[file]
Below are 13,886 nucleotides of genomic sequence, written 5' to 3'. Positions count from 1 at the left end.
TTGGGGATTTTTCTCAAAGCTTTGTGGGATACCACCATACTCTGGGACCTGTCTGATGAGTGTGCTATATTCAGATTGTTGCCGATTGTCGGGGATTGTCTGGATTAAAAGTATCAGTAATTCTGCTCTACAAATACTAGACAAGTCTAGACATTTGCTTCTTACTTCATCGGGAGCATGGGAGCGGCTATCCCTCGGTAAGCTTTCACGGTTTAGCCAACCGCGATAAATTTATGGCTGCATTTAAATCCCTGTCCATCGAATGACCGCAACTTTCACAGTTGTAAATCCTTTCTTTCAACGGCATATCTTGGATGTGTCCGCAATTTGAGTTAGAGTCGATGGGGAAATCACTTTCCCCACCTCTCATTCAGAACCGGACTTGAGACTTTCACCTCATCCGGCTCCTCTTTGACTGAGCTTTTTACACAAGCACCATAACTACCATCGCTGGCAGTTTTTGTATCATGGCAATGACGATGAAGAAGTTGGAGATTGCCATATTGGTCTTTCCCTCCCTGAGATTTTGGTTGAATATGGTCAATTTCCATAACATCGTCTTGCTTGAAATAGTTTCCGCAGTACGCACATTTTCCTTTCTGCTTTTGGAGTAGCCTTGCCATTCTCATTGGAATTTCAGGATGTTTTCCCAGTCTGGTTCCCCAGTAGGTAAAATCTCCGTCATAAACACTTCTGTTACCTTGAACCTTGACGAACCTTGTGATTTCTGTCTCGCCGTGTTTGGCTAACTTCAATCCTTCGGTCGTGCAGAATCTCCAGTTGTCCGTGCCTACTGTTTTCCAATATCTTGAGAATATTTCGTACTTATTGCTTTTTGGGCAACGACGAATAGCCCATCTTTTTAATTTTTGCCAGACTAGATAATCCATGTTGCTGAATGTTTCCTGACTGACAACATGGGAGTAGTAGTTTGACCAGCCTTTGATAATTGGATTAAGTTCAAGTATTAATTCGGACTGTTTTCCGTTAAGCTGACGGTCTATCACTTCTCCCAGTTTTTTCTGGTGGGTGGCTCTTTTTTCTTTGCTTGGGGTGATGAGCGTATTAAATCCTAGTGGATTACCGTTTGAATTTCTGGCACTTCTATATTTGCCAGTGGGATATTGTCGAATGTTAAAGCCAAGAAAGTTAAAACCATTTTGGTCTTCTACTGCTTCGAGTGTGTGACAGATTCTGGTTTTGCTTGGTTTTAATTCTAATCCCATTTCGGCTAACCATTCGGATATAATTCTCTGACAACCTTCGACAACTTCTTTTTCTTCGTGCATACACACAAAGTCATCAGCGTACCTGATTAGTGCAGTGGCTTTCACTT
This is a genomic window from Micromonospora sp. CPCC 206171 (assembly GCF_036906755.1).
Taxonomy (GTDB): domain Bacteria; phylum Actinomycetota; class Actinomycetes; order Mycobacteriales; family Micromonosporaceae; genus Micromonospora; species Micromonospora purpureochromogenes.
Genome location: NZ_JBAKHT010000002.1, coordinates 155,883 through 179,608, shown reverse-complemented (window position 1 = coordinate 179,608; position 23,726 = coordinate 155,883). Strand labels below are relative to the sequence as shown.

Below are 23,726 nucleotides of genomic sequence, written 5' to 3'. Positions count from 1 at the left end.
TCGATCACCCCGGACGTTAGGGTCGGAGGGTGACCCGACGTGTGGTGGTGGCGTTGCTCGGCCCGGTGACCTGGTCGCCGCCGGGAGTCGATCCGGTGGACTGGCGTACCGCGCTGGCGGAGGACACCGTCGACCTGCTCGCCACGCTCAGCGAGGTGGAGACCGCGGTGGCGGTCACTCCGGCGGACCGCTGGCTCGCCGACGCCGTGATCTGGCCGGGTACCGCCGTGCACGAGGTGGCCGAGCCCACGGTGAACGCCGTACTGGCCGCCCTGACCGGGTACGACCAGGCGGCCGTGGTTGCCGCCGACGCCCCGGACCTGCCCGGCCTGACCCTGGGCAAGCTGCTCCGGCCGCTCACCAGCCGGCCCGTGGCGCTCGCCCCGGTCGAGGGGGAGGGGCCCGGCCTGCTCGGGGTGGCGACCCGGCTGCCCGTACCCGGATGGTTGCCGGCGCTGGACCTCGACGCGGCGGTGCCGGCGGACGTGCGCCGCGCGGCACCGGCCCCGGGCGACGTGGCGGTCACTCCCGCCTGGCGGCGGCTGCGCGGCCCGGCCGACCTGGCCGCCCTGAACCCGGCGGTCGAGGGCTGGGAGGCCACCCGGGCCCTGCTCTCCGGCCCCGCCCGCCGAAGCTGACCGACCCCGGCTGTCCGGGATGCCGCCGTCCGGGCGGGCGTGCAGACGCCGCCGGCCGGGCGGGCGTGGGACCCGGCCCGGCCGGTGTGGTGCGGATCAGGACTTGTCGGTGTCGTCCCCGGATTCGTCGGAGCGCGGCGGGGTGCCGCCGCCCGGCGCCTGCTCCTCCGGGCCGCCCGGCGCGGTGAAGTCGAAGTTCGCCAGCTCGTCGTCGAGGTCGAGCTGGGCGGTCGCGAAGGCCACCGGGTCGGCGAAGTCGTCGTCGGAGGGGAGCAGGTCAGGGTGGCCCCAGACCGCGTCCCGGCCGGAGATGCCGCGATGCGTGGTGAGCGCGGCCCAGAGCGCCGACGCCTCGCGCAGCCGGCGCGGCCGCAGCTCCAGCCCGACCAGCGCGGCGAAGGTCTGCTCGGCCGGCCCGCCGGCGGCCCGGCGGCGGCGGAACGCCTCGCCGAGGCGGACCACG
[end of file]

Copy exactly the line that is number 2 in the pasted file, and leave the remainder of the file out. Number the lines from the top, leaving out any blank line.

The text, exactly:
TTGGGGATTTTTCTCAAAGCTTTGTGGGATACCACCATACTCTGGGACCTGTCTGATGAGTGTGCTATATTCAGATTGTTGCCGATTGTCGGGGATTGTCTGGATTAAAAGTATCAGTAATTCTGCTCTACAAATACTAGACAAGTCTAGACATTTGCTTCTTACTTCATCGGGAGCATGGGAGCGGCTATCCCTCGGTAAGCTTTCACGGTTTAGCCAACCGCGATAAATTTATGGCTGCATTTAAATCCCTGTCCATCGAATGACCGCAACTTTCACAGTTGTAAATCCTTTCTTTCAACGGCATATCTTGGATGTGTCCGCAATTTGAGTTAGAGTCGATGGGGAAATCACTTTCCCCACCTCTCATTCAGAACCGGACTTGAGACTTTCACCTCATCCGGCTCCTCTTTGACTGAGCTTTTTACACAAGCACCATAACTACCATCGCTGGCAGTTTTTGTATCATGGCAATGACGATGAAGAAGTTGGAGATTGCCATATTGGTCTTTCCCTCCCTGAGATTTTGGTTGAATATGGTCAATTTCCATAACATCGTCTTGCTTGAAATAGTTTCCGCAGTACGCACATTTTCCTTTCTGCTTTTGGAGTAGCCTTGCCATTCTCATTGGAATTTCAGGATGTTTTCCCAGTCTGGTTCCCCAGTAGGTAAAATCTCCGTCATAAACACTTCTGTTACCTTGAACCTTGACGAACCTTGTGATTTCTGTCTCGCCGTGTTTGGCTAACTTCAATCCTTCGGTCGTGCAGAATCTCCAGTTGTCCGTGCCTACTGTTTTCCAATATCTTGAGAATATTTCGTACTTATTGCTTTTTGGGCAACGACGAATAGCCCATCTTTTTAATTTTTGCCAGACTAGATAATCCATGTTGCTGAATGTTTCCTGACTGACAACATGGGAGTAGTAGTTTGACCAGCCTTTGATAATTGGATTAAGTTCAAGTATTAATTCGGACTGTTTTCCGTTAAGCTGACGGTCTATCACTTCTCCCAGTTTTTTCTGGTGGGTGGCTCTTTTTTCTTTGCTTGGGGTGATGAGCGTATTAAATCCTAGTGGATTACCGTTTGAATTTCTGGCACTTCTATATTTGCCAGTGGGATATTGTCGAATGTTAAAGCCAAGAAAGTTAAAACCATTTTGGTCTTCTACTGCTTCGAGTGTGTGACAGATTCTGGTTTTGCTTGGTTTTAATTCTAATCCCATTTCGGCTAACCATTCGGATATAATTCTCTGACAACCTTCGACAACTTCTTTTTCTTCGTGCATACACACAAAGTCATCAGCGTACCTGATTAGTGCAGTGGCTTTCACTT